The on-going investigation into online travel agents websites unearthing a picture of discrimination against disability takes a new negative twist with the audit of the Post Office website.
Post Office claims to serve over 20 million customers each week and pledges to deliver quality customer service meeting individual needs by recognising that every customer is different. What we discovered is that Post Office completely forgot about the needs of people with disabilities traveling by air. We also discovered Post Office do not like budget airlines, but we consider that the cherry on the sour cake of indifference towards disability.
During a review of search results on Google we came across the Booking Flight Online page [link opens new window] of the website.
Post Office claims to believe in diversity, inclusion, equality and fairness and strive to achieve these values in everything they do. With such a pledge one can only imagine our surprise in not finding one single tip or guidance for passengers with special needs on their flights buyer’s guide. Nothing, the Sahara desert of equality and inclusion to air travel.
We are pretty sure we will soon receive a statement starting with the magical phrase “At Post Office we take disability and equality very seriously …” Our first thought would be not seriously enough, al least given what we came across.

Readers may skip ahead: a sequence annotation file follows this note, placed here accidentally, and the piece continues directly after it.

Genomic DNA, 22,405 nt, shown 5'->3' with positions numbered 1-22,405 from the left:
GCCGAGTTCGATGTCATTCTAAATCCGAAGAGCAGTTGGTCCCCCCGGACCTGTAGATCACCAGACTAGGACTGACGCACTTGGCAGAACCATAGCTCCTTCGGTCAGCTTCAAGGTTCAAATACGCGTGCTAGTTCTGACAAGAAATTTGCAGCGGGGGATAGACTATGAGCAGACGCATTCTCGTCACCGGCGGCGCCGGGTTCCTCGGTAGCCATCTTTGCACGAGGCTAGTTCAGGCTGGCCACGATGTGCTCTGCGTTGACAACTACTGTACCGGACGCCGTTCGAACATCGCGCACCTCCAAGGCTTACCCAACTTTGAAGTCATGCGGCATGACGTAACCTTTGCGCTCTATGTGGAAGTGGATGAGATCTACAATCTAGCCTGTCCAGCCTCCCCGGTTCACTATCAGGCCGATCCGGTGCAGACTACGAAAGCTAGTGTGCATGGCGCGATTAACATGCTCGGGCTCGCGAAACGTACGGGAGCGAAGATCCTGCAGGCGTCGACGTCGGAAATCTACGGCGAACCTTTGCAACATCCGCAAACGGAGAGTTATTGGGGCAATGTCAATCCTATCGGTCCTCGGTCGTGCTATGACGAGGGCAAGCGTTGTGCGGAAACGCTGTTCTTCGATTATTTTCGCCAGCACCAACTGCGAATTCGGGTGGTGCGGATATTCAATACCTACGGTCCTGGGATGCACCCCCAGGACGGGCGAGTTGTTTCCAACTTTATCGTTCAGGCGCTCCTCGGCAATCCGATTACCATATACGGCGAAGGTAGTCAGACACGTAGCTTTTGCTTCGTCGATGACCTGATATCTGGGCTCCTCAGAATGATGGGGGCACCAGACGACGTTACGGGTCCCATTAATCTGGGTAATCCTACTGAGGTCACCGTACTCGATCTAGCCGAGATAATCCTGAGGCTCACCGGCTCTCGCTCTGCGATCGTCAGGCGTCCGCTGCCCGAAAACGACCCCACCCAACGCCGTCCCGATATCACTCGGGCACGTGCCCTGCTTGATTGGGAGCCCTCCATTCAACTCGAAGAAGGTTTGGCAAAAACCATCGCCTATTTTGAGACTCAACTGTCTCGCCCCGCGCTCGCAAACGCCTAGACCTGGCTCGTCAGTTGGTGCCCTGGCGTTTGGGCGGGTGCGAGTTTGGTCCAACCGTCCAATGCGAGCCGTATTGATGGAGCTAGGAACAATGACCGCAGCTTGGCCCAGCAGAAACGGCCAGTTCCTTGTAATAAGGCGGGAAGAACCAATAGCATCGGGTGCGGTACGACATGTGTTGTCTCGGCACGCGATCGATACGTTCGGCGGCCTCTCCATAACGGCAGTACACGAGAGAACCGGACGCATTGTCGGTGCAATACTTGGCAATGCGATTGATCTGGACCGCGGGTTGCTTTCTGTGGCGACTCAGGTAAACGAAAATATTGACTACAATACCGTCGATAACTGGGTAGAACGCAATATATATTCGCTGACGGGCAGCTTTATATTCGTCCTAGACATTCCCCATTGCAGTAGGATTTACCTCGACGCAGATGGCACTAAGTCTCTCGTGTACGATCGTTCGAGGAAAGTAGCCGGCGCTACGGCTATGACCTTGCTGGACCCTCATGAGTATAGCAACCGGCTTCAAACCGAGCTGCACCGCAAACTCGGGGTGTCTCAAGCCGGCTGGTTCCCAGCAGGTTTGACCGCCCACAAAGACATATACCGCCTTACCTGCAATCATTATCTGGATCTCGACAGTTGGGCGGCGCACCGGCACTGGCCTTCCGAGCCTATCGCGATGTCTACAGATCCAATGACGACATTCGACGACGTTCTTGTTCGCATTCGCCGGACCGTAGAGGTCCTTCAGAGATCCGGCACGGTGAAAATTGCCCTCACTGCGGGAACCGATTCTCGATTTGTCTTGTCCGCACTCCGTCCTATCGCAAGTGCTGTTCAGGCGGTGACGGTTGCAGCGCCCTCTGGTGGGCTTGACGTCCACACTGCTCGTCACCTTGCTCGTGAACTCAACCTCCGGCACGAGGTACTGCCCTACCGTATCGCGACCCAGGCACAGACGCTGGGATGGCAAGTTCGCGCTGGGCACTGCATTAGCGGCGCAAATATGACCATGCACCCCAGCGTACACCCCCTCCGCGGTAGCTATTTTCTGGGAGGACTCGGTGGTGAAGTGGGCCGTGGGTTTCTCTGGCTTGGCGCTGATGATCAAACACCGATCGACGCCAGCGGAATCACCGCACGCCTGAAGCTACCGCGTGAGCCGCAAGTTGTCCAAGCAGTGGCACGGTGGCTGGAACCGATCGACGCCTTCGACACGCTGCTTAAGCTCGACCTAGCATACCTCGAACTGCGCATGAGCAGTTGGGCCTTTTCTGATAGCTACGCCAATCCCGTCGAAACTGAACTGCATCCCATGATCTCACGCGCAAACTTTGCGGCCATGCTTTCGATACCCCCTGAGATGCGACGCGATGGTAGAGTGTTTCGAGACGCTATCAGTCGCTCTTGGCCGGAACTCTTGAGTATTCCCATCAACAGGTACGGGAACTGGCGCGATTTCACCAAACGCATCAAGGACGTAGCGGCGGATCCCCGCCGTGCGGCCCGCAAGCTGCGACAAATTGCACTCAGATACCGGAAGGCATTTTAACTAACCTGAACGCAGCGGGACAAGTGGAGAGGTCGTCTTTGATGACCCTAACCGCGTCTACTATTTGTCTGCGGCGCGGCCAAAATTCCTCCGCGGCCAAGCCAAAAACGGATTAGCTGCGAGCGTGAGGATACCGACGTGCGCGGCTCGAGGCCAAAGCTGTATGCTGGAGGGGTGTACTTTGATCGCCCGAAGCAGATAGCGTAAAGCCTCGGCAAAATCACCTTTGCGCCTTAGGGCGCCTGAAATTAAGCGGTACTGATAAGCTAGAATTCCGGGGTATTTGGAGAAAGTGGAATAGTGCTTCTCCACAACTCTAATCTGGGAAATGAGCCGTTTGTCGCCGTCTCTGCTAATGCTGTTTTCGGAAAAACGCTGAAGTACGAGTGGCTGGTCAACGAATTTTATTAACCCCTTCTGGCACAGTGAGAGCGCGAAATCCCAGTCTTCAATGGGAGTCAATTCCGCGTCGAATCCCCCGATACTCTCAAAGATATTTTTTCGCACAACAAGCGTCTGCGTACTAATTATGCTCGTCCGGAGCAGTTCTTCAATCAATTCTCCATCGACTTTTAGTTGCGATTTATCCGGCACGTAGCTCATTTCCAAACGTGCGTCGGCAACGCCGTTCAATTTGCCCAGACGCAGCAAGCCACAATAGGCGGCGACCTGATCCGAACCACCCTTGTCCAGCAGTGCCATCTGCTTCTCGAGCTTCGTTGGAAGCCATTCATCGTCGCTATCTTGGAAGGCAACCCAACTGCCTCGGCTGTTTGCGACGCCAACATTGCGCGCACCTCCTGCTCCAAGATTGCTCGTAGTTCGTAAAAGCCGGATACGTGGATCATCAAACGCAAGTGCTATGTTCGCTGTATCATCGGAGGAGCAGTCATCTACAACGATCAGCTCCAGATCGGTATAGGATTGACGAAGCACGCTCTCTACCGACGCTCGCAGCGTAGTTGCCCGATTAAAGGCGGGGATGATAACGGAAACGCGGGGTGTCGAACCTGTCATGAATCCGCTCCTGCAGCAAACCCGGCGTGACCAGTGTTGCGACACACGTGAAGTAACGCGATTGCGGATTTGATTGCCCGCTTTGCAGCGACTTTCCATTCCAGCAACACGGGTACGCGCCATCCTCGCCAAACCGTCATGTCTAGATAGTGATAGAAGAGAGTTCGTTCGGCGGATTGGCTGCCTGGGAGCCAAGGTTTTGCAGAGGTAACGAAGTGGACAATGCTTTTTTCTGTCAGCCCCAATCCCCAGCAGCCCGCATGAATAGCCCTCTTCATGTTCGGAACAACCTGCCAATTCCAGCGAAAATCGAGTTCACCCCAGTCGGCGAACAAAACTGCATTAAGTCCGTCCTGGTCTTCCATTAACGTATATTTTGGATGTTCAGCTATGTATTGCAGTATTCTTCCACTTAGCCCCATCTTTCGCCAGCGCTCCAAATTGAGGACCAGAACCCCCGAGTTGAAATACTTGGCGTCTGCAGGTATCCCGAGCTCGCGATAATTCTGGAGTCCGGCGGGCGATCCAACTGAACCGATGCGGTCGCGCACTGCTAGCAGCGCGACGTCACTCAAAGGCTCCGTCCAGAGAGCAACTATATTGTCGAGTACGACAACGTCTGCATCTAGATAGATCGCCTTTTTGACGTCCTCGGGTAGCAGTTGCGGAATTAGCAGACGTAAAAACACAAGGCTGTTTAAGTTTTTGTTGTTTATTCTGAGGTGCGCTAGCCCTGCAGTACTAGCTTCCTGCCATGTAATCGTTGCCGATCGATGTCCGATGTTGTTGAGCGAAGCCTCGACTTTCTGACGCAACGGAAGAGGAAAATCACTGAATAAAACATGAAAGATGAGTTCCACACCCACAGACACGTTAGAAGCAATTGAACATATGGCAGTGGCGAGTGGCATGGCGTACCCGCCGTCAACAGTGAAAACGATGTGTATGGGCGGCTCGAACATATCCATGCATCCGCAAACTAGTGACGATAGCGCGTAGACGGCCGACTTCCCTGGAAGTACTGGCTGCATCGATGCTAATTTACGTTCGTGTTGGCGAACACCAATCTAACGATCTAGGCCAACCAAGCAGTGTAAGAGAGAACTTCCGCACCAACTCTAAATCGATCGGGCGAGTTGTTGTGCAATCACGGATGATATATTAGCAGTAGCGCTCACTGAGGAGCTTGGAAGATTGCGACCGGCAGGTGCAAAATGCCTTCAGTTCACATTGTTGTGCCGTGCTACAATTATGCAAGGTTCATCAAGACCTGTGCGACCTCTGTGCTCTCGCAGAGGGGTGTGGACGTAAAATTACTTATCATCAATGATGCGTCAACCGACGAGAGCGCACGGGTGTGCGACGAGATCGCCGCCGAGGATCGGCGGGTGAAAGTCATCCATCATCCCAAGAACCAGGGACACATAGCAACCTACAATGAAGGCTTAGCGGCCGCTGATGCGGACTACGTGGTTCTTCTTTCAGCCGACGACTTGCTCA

As we continued to audit the page we noticed there is a live weblink to Kayak.com, a flight comparison website containing no information whatsoever for passengers with disabilities. Should we call it a match made in Heaven?
Fairness is another core value of Post Office, perhaps a bit variable we have found. The website advises users to avoid booking long haul flights with budget airlines because "If your flight is cancelled, budget airlines can be particularly mean with compensation. For example, some low-cost airlines do not pay anything unless your flight is delayed by more than six hours."
The above consideration may be correct in PostOfficelandia, certainly not anywhere else across Europe, where delays over three hours trigger the protection scheme of EC261/2004, applying to all European carriers, regardless if low cost or legacy, and to all flights operated by non EU airlines departing from a member state of the European Union.
Needless to say, we cannot stop giggling as we wonder what “mean” low cost airlines think of the “fair” Post Office travel advice.
Findings like the one of today remind us all how deeply embedded in society is indifference towards disability. Then again, why should disabled people want to fly at all?